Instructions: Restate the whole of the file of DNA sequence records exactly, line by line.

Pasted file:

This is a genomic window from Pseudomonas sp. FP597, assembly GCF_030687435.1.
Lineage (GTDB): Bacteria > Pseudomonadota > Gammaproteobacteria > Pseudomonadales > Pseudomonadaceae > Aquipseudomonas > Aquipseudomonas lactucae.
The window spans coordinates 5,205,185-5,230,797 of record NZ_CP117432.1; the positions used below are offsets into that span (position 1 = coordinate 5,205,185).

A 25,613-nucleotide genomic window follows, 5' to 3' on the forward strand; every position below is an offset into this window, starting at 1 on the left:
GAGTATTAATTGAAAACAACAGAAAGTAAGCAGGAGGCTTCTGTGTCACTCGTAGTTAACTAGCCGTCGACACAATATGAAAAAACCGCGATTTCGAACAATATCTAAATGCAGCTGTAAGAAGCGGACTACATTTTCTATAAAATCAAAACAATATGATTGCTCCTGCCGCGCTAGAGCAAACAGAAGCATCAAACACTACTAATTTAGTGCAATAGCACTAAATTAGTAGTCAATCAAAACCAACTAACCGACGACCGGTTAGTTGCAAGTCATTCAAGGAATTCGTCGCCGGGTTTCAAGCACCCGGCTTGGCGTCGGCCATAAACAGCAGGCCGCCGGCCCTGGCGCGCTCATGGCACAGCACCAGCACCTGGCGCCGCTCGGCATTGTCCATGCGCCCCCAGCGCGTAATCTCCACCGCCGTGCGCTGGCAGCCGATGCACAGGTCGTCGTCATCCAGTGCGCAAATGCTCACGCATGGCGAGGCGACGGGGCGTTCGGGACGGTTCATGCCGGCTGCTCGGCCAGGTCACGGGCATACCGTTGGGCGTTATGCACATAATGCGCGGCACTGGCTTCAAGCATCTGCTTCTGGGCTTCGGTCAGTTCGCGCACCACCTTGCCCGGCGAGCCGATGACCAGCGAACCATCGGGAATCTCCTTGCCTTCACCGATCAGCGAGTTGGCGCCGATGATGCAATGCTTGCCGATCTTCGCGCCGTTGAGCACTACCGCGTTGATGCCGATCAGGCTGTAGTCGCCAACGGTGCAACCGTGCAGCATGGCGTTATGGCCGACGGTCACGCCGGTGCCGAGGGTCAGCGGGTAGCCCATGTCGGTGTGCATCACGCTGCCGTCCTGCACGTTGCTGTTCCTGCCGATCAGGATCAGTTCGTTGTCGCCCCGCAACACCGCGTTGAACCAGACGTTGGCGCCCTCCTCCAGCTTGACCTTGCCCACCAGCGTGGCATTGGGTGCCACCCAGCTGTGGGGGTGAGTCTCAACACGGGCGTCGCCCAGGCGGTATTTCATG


This is a genomic window from Pseudomonas sp. FP597, assembly GCF_030687435.1.
Lineage (GTDB): Bacteria > Pseudomonadota > Gammaproteobacteria > Pseudomonadales > Pseudomonadaceae > Aquipseudomonas > Aquipseudomonas lactucae.
The window spans coordinates 5,205,185-5,230,797 of record NZ_CP117432.1; the positions used below are offsets into that span (position 1 = coordinate 5,205,185).

A 25,613-nucleotide genomic window follows, 5' to 3' on the forward strand; every position below is an offset into this window, starting at 1 on the left:
GAGTATTAATTGAAAACAACAGAAAGTAAGCAGGAGGCTTCTGTGTCACTCGTAGTTAACTAGCCGTCGACACAATATGAAAAAACCGCGATTTCGAACAATATCTAAATGCAGCTGTAAGAAGCGGACTACATTTTCTATAAAATCAAAACAATATGATTGCTCCTGCCGCGCTAGAGCAAACAGAAGCATCAAACACTACTAATTTAGTGCAATAGCACTAAATTAGTAGTCAATCAAAACCAACTAACCGACGACCGGTTAGTTGCAAGTCATTCAAGGAATTCGTCGCCGGGTTTCAAGCACCCGGCTTGGCGTCGGCCATAAACAGCAGGCCGCCGGCCCTGGCGCGCTCATGGCACAGCACCAGCACCTGGCGCCGCTCGGCATTGTCCATGCGCCCCCAGCGCGTAATCTCCACCGCCGTGCGCTGGCAGCCGATGCACAGGTCGTCGTCATCCAGTGCGCAAATGCTCACGCATGGCGAGGCGACGGGGCGTTCGGGACGGTTCATGCCGGCTGCTCGGCCAGGTCACGGGCATACCGTTGGGCGTTATGCACATAATGCGCGGCACTGGCTTCAAGCATCTGCTTCTGGGCTTCGGTCAGTTCGCGCACCACCTTGCCCGGCGAGCCGATGACCAGCGAACCATCGGGAATCTCCTTGCCTTCACCGATCAGCGAGTTGGCGCCGATGATGCAATGCTTGCCGATCTTCGCGCCGTTGAGCACTACCGCGTTGATGCCGATCAGGCTGTAGTCGCCAACGGTGCAACCGTGCAGCATGGCGTTATGGCCGACGGTCACGCCGGTGCCGAGGGTCAGCGGGTAGCCCATGTCGGTGTGCATCACGCTGCCGTCCTGCACGTTGCTGTTCCTGCCGATCAGGATCAGTTCGTTGTCGCCCCGCAACACCGCGTTGAACCAGACGTTGGCGCCCTCCTCCAGCTTGACCTTGCCCACCAGCGTGGCATTGGGTGCCACCCAGCTGTGGGGGTGAGTCTCAACACGGGCGTCGCCCAGGCGGTATTTCATG